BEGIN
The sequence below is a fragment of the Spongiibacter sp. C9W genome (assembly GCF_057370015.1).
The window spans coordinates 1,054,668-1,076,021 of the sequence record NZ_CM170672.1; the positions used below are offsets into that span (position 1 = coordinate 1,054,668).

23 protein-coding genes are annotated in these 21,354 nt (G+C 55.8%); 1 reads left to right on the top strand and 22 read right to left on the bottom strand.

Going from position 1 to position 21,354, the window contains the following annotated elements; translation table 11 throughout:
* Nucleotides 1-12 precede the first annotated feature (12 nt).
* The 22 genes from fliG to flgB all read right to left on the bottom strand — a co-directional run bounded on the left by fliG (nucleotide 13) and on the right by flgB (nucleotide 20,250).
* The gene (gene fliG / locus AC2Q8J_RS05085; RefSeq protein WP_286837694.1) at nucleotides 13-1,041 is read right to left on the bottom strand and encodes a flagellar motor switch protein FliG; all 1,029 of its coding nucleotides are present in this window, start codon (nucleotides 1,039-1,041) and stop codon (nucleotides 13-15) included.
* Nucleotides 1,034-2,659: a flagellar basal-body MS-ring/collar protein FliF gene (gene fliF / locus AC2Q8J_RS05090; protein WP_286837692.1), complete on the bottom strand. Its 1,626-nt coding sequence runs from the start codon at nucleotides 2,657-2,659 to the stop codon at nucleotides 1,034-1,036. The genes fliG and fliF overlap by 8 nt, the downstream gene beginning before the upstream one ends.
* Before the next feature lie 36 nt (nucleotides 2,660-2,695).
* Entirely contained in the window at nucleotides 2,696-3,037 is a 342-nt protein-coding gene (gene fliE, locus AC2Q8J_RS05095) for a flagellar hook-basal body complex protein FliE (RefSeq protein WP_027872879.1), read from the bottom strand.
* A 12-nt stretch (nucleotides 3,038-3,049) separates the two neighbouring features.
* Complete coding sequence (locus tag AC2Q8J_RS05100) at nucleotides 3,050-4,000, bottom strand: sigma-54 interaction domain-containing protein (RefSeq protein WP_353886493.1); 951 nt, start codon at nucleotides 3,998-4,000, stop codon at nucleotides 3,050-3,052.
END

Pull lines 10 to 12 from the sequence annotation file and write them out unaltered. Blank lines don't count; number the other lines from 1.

* Entirely contained in the window at nucleotides 2,696-3,037 is a 342-nt protein-coding gene (gene fliE, locus AC2Q8J_RS05095) for a flagellar hook-basal body complex protein FliE (RefSeq protein WP_027872879.1), read from the bottom strand.
* A 12-nt stretch (nucleotides 3,038-3,049) separates the two neighbouring features.
* Complete coding sequence (locus tag AC2Q8J_RS05100) at nucleotides 3,050-4,000, bottom strand: sigma-54 interaction domain-containing protein (RefSeq protein WP_353886493.1); 951 nt, start codon at nucleotides 3,998-4,000, stop codon at nucleotides 3,050-3,052.